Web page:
While in college as a zoology student, I became convinced that human physical and psychic health are greatly dependent on living a life style that most mimicked the conditions and habits that under which humans evolved. Medical, nutritional, and exercise science has largely confirmed this hunch. The current popular belief that "it takes a http://community.active.com/people/DaveVause/blog/2008/12/21/122108-milestones-and-a-solstice/primitive village" to provide the necessary emotional support for raising our young and caring for our elderly also argues in favor of this notion. Running not only provides the exercise for which humans are most optimized from an evolutionary stand point. It also re-introduces the runner to the daily and seasonal rhythm of nature. Some believe this external support for our own circadian rhythms is a necessary component of human psychological health.
I was able to catch glimpses of several of the more unusual local birds while running through the woods for such a long run. Along the streams, a large heron stalked fish in the cold shallow. There's a section of woods that were decimated in a tornado in 2001. One sees fully mature trees with all large branches ripped from them by the winds. There are also many insect-laden dead trees, still standing. Among these, two large red-headed wood peckers flitted about on each of my loops through that part of the woods. Finally, near Lake Artemesia, a large hawk screeched from a tree top as I finished the last lap. While a zoology student at Florida in 1974, I was consciously very close to the fauna on campus around me. That consciousness has receded greatly with the years. The hours I spend outdoors doing 35 to 45 miles per week are bringing this consciousness back. I think this is also an ingredient of psychological health.
Every 2 to 3 weeks, I cut my weekly miles in half. Given the challenge of last Sunday's 21-miler, I knew it was time to cut back.
I always feel indolent and fat in my "down" weeks. They're a relief mentally, but they are also stressful. I learned that you can't just add 10% every week in my first year of training for the marathon. As with the hard and easy day micro-cycle, runners need week, and perhaps quarterly cycles too.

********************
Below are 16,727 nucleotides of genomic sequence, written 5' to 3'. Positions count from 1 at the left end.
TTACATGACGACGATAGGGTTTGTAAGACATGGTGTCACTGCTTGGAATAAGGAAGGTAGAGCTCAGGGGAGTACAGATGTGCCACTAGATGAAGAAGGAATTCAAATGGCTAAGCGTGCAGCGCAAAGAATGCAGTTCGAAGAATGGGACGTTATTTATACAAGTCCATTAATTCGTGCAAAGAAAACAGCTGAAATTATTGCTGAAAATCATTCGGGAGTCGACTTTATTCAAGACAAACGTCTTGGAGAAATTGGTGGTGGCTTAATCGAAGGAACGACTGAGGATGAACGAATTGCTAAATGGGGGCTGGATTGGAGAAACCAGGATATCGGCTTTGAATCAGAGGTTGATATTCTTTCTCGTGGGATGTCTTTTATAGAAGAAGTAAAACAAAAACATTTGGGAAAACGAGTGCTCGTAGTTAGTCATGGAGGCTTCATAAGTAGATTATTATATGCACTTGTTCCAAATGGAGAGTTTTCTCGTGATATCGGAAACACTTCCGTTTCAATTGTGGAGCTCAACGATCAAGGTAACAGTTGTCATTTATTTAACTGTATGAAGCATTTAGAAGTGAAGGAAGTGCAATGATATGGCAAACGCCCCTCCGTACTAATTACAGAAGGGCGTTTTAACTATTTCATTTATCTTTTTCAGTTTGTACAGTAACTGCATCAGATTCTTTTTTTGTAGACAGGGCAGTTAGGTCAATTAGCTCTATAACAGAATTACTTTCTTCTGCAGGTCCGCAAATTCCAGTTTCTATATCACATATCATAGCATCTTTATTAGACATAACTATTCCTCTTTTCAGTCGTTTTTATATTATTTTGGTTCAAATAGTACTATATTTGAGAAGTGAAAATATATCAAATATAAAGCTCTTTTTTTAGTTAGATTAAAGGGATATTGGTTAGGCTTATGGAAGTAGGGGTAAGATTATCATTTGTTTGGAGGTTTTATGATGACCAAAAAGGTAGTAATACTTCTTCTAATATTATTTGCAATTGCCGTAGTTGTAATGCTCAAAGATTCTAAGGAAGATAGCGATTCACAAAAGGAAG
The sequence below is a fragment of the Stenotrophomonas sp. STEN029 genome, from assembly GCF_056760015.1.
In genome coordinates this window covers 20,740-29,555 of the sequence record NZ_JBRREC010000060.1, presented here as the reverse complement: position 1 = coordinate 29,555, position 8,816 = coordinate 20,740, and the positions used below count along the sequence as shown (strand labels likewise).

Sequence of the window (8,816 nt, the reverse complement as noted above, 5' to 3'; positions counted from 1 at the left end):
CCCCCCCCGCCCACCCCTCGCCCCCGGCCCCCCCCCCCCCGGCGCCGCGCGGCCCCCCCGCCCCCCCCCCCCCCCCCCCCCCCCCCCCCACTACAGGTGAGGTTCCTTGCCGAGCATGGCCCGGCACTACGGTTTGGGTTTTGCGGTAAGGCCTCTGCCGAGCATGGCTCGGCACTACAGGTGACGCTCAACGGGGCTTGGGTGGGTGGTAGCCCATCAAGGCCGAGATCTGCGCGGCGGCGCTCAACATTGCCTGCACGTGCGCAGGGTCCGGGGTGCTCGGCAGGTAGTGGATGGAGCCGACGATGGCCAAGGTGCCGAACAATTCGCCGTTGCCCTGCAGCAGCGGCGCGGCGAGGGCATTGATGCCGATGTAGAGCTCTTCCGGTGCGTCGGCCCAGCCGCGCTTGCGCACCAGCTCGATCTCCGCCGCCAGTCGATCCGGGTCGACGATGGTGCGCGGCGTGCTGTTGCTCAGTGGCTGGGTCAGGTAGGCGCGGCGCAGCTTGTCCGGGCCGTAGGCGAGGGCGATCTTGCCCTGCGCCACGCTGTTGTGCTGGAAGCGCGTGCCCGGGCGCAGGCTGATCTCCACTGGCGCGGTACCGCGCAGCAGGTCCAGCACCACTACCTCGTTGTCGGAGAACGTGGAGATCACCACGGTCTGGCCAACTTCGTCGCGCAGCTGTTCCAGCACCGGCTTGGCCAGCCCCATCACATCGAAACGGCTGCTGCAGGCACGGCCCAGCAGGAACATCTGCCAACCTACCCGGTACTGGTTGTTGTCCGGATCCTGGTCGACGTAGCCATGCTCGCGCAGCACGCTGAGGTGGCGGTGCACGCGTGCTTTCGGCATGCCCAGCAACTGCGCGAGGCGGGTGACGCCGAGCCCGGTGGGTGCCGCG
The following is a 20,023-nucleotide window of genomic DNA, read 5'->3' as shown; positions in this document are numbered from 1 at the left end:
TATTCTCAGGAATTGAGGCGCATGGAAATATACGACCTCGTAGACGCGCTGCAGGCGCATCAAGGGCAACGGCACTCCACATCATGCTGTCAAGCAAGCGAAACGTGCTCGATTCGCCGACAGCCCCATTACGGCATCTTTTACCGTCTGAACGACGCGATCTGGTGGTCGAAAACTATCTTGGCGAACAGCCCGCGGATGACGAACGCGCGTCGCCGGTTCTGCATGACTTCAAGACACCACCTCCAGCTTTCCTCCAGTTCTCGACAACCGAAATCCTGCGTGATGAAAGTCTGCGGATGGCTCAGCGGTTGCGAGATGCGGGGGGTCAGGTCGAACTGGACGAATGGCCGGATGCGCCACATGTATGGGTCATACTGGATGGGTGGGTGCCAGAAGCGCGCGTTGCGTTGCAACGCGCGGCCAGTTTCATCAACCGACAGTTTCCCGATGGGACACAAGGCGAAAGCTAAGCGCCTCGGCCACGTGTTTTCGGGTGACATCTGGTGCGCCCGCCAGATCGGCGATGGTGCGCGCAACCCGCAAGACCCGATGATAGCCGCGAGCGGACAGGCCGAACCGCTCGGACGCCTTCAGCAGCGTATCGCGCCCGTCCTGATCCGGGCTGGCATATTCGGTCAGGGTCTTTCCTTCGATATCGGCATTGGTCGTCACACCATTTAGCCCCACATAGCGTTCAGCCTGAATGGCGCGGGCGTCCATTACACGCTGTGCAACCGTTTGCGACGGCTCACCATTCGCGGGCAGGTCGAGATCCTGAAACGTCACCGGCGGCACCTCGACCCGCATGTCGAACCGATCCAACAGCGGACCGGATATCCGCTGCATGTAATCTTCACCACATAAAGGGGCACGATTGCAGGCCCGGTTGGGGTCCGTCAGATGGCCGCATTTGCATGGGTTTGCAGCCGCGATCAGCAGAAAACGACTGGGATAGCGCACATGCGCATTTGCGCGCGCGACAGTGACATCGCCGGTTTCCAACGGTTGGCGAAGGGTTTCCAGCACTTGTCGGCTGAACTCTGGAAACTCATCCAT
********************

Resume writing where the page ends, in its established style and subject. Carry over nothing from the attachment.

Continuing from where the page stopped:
Next week....back to the breach with 36 or 39 miles.......
Yesterday, Denise mentioned that she had never run while the snow was falling.
It was 30F with a 19F windchill when Denise and I set out this morning. The sky swung between snowy and stormy to bright blue sky. We got a period of heavy snow. I learned that snowflakes hitting your eyes in a strong wind can actually hurt.
I took Denise on her 3 mile neighborhood lap, then did six more laps. This rather pushed the envelope for me as my previous long run was 20 on a flat course in mild weather in Florida. Nonetheless, the run went fairly easily and left me with only mild plantar fascia stress which was gone the next day.
At several points in the run, the wind would gust up the leaves and they'd run with me like tiny wood spirits.
Challenging, blustery, emotionally cleansing run.
To me, the amazing thing is that 2 or 3 years ago, this run would have been unthinkable. The transformation of body as years of marathon training go by is itself amazing. The transformation of mind is more so.
Denise came home from monthly trip to Tampa last night. I'm coach to my wife and Quixotic marathoner to myself. When I run with Denise, I'm coach.
I took Denise to the western end of the Washington-Baltimore-Annapolis Trail for a 3 miler this morning at 8 AM. It was a "data collection point" for me. We were at 18 F, light breeze. Synthetic base layer and tights, synthetic jersey, light gloves and mitt shell were enough to keep me warm. We were chilly running into the breeze going east, and worked up a small sweat going west.
It snowed this evening. Its going to be a long winter.
I delivered Denise to the airport today, no run this morning.